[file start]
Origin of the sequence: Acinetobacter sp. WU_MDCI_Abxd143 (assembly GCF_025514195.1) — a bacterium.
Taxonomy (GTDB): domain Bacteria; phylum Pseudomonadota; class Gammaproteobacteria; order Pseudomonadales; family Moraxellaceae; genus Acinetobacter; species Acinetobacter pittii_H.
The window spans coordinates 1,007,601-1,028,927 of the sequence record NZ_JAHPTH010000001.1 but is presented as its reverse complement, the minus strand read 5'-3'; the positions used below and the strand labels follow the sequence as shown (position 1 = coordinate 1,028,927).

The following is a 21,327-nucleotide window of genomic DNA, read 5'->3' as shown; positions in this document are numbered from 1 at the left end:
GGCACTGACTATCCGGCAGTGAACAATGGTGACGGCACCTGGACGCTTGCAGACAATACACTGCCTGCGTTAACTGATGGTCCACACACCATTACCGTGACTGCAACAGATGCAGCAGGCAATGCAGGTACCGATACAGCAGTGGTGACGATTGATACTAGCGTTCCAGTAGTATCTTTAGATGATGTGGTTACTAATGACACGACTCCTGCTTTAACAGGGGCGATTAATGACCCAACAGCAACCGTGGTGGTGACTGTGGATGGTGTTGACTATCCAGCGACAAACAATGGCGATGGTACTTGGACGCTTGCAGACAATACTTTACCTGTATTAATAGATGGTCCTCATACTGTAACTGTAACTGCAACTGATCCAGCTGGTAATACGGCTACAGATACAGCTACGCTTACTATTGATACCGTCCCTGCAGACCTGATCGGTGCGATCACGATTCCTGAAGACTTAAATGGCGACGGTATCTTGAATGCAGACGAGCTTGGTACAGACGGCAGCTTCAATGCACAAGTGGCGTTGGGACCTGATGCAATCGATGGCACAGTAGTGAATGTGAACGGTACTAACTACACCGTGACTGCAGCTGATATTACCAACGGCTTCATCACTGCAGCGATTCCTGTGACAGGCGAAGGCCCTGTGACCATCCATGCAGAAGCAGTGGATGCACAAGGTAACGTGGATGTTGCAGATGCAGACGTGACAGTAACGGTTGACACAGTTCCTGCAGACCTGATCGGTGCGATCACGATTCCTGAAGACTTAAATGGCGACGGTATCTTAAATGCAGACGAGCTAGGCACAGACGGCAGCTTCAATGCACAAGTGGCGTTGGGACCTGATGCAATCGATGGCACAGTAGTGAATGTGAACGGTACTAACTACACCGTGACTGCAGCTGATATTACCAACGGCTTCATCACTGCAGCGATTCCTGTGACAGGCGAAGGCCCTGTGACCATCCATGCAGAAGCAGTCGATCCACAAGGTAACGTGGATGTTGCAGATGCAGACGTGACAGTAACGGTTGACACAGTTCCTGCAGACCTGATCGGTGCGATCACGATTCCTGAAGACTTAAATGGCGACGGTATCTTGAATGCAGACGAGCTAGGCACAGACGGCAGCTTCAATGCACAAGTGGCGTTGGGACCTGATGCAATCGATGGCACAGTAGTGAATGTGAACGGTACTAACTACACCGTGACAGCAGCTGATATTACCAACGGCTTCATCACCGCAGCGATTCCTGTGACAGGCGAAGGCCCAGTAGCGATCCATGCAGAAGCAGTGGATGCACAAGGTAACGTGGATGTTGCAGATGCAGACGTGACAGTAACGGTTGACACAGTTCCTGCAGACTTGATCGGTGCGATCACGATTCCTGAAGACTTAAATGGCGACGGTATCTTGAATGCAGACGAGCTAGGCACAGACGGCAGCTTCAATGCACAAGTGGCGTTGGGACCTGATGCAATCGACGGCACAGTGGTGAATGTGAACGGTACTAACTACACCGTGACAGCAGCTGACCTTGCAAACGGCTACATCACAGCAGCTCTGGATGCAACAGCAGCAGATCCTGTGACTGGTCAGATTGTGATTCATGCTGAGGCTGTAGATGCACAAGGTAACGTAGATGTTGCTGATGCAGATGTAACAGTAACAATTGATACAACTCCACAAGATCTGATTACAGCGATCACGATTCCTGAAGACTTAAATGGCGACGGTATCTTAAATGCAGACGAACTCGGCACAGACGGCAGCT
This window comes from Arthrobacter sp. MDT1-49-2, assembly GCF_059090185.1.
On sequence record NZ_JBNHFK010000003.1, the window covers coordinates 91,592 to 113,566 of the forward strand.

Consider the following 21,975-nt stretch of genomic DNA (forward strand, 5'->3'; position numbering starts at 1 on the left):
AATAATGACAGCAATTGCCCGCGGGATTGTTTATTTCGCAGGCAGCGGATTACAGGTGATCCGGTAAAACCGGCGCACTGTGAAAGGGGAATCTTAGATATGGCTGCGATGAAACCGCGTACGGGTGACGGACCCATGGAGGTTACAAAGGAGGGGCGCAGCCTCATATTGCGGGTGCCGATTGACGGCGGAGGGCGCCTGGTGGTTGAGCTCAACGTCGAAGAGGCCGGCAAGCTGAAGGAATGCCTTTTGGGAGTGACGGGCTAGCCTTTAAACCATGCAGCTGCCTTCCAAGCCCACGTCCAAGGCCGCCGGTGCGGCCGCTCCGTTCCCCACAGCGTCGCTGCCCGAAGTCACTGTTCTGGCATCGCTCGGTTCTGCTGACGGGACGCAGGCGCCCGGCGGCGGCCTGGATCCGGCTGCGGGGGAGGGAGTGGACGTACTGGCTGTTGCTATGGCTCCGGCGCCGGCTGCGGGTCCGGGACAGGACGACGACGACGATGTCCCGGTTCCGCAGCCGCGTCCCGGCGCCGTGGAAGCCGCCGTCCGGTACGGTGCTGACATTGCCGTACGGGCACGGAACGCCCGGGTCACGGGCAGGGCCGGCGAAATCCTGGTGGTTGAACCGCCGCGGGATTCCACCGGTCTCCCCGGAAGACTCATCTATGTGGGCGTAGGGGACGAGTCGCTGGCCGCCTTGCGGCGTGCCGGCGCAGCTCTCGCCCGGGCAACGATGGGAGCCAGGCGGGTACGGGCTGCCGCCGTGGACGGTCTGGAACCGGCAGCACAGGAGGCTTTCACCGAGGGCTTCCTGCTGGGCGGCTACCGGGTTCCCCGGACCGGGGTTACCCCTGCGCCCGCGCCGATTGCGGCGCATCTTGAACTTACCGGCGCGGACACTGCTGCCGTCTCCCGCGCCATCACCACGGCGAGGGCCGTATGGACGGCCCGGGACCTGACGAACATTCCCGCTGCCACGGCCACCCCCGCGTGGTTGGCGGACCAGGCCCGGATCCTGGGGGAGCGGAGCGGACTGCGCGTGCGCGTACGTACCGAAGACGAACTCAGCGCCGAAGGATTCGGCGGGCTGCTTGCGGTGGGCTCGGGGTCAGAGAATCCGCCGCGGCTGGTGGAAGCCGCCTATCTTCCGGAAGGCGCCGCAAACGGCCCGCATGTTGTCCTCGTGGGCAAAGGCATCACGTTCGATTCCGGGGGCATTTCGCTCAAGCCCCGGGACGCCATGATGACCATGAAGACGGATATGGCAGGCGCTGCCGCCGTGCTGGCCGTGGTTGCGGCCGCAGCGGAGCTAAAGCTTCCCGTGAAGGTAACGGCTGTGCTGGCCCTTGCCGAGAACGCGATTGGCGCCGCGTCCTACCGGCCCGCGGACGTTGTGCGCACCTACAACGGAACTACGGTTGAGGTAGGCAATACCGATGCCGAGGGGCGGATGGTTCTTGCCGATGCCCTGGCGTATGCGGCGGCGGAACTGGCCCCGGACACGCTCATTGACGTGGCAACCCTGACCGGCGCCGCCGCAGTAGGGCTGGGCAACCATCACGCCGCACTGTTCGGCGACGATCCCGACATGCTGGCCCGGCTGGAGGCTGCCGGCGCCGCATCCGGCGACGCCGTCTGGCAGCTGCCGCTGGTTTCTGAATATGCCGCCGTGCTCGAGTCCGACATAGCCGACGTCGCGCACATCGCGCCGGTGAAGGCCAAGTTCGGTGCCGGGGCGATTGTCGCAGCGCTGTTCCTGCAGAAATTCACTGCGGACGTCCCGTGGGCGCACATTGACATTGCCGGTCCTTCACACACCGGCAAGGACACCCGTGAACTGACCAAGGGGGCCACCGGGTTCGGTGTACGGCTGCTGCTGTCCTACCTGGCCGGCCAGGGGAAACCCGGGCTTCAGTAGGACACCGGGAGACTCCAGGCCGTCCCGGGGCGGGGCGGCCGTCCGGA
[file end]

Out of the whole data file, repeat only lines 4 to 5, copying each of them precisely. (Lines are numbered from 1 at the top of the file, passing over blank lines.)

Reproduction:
The following is a 21,327-nucleotide window of genomic DNA, read 5'->3' as shown; positions in this document are numbered from 1 at the left end:
GGCACTGACTATCCGGCAGTGAACAATGGTGACGGCACCTGGACGCTTGCAGACAATACACTGCCTGCGTTAACTGATGGTCCACACACCATTACCGTGACTGCAACAGATGCAGCAGGCAATGCAGGTACCGATACAGCAGTGGTGACGATTGATACTAGCGTTCCAGTAGTATCTTTAGATGATGTGGTTACTAATGACACGACTCCTGCTTTAACAGGGGCGATTAATGACCCAACAGCAACCGTGGTGGTGACTGTGGATGGTGTTGACTATCCAGCGACAAACAATGGCGATGGTACTTGGACGCTTGCAGACAATACTTTACCTGTATTAATAGATGGTCCTCATACTGTAACTGTAACTGCAACTGATCCAGCTGGTAATACGGCTACAGATACAGCTACGCTTACTATTGATACCGTCCCTGCAGACCTGATCGGTGCGATCACGATTCCTGAAGACTTAAATGGCGACGGTATCTTGAATGCAGACGAGCTTGGTACAGACGGCAGCTTCAATGCACAAGTGGCGTTGGGACCTGATGCAATCGATGGCACAGTAGTGAATGTGAACGGTACTAACTACACCGTGACTGCAGCTGATATTACCAACGGCTTCATCACTGCAGCGATTCCTGTGACAGGCGAAGGCCCTGTGACCATCCATGCAGAAGCAGTGGATGCACAAGGTAACGTGGATGTTGCAGATGCAGACGTGACAGTAACGGTTGACACAGTTCCTGCAGACCTGATCGGTGCGATCACGATTCCTGAAGACTTAAATGGCGACGGTATCTTAAATGCAGACGAGCTAGGCACAGACGGCAGCTTCAATGCACAAGTGGCGTTGGGACCTGATGCAATCGATGGCACAGTAGTGAATGTGAACGGTACTAACTACACCGTGACTGCAGCTGATATTACCAACGGCTTCATCACTGCAGCGATTCCTGTGACAGGCGAAGGCCCTGTGACCATCCATGCAGAAGCAGTCGATCCACAAGGTAACGTGGATGTTGCAGATGCAGACGTGACAGTAACGGTTGACACAGTTCCTGCAGACCTGATCGGTGCGATCACGATTCCTGAAGACTTAAATGGCGACGGTATCTTGAATGCAGACGAGCTAGGCACAGACGGCAGCTTCAATGCACAAGTGGCGTTGGGACCTGATGCAATCGATGGCACAGTAGTGAATGTGAACGGTACTAACTACACCGTGACAGCAGCTGATATTACCAACGGCTTCATCACCGCAGCGATTCCTGTGACAGGCGAAGGCCCAGTAGCGATCCATGCAGAAGCAGTGGATGCACAAGGTAACGTGGATGTTGCAGATGCAGACGTGACAGTAACGGTTGACACAGTTCCTGCAGACTTGATCGGTGCGATCACGATTCCTGAAGACTTAAATGGCGACGGTATCTTGAATGCAGACGAGCTAGGCACAGACGGCAGCTTCAATGCACAAGTGGCGTTGGGACCTGATGCAATCGACGGCACAGTGGTGAATGTGAACGGTACTAACTACACCGTGACAGCAGCTGACCTTGCAAACGGCTACATCACAGCAGCTCTGGATGCAACAGCAGCAGATCCTGTGACTGGTCAGATTGTGATTCATGCTGAGGCTGTAGATGCACAAGGTAACGTAGATGTTGCTGATGCAGATGTAACAGTAACAATTGATACAACTCCACAAGATCTGATTACAGCGATCACGATTCCTGAAGACTTAAATGGCGACGGTATCTTAAATGCAGACGAACTCGGCACAGACGGCAGCT